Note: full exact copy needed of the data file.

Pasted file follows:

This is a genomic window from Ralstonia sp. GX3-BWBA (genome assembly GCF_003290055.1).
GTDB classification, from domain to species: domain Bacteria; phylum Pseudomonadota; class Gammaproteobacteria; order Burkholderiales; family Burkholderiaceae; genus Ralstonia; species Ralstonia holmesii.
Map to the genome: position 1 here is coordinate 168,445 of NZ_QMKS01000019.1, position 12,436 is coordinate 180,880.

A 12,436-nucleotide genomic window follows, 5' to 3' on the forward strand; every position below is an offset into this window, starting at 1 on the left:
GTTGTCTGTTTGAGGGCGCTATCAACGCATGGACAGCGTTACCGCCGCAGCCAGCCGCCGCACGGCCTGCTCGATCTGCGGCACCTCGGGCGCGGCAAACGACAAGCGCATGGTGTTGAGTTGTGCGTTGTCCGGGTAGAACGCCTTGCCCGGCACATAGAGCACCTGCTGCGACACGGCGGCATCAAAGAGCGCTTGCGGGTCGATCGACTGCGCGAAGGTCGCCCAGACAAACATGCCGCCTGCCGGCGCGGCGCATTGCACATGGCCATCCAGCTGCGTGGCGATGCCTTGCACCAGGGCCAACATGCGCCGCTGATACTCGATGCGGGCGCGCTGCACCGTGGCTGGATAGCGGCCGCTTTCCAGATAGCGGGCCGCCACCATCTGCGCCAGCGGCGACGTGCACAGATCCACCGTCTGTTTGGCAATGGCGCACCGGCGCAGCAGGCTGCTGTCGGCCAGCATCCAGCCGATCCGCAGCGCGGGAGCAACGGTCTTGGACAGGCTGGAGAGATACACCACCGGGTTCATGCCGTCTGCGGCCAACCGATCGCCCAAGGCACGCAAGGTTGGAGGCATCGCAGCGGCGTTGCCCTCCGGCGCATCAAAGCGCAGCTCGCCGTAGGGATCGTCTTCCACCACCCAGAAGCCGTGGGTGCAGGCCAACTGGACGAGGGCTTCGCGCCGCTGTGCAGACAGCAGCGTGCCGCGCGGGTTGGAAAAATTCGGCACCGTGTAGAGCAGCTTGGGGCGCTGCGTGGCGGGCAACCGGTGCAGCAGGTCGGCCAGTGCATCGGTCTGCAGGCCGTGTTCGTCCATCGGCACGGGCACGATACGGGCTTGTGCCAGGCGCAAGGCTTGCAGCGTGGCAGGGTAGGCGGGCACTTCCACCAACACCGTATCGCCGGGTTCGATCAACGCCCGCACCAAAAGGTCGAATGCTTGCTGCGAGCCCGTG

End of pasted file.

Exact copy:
This is a genomic window from Ralstonia sp. GX3-BWBA (genome assembly GCF_003290055.1).
GTDB classification, from domain to species: domain Bacteria; phylum Pseudomonadota; class Gammaproteobacteria; order Burkholderiales; family Burkholderiaceae; genus Ralstonia; species Ralstonia holmesii.
Map to the genome: position 1 here is coordinate 168,445 of NZ_QMKS01000019.1, position 12,436 is coordinate 180,880.

A 12,436-nucleotide genomic window follows, 5' to 3' on the forward strand; every position below is an offset into this window, starting at 1 on the left:
GTTGTCTGTTTGAGGGCGCTATCAACGCATGGACAGCGTTACCGCCGCAGCCAGCCGCCGCACGGCCTGCTCGATCTGCGGCACCTCGGGCGCGGCAAACGACAAGCGCATGGTGTTGAGTTGTGCGTTGTCCGGGTAGAACGCCTTGCCCGGCACATAGAGCACCTGCTGCGACACGGCGGCATCAAAGAGCGCTTGCGGGTCGATCGACTGCGCGAAGGTCGCCCAGACAAACATGCCGCCTGCCGGCGCGGCGCATTGCACATGGCCATCCAGCTGCGTGGCGATGCCTTGCACCAGGGCCAACATGCGCCGCTGATACTCGATGCGGGCGCGCTGCACCGTGGCTGGATAGCGGCCGCTTTCCAGATAGCGGGCCGCCACCATCTGCGCCAGCGGCGACGTGCACAGATCCACCGTCTGTTTGGCAATGGCGCACCGGCGCAGCAGGCTGCTGTCGGCCAGCATCCAGCCGATCCGCAGCGCGGGAGCAACGGTCTTGGACAGGCTGGAGAGATACACCACCGGGTTCATGCCGTCTGCGGCCAACCGATCGCCCAAGGCACGCAAGGTTGGAGGCATCGCAGCGGCGTTGCCCTCCGGCGCATCAAAGCGCAGCTCGCCGTAGGGATCGTCTTCCACCACCCAGAAGCCGTGGGTGCAGGCCAACTGGACGAGGGCTTCGCGCCGCTGTGCAGACAGCAGCGTGCCGCGCGGGTTGGAAAAATTCGGCACCGTGTAGAGCAGCTTGGGGCGCTGCGTGGCGGGCAACCGGTGCAGCAGGTCGGCCAGTGCATCGGTCTGCAGGCCGTGTTCGTCCATCGGCACGGGCACGATACGGGCTTGTGCCAGGCGCAAGGCTTGCAGCGTGGCAGGGTAGGCGGGCACTTCCACCAACACCGTATCGCCGGGTTCGATCAACGCCCGCACCAAAAGGTCGAATGCTTGCTGCGAGCCCGTG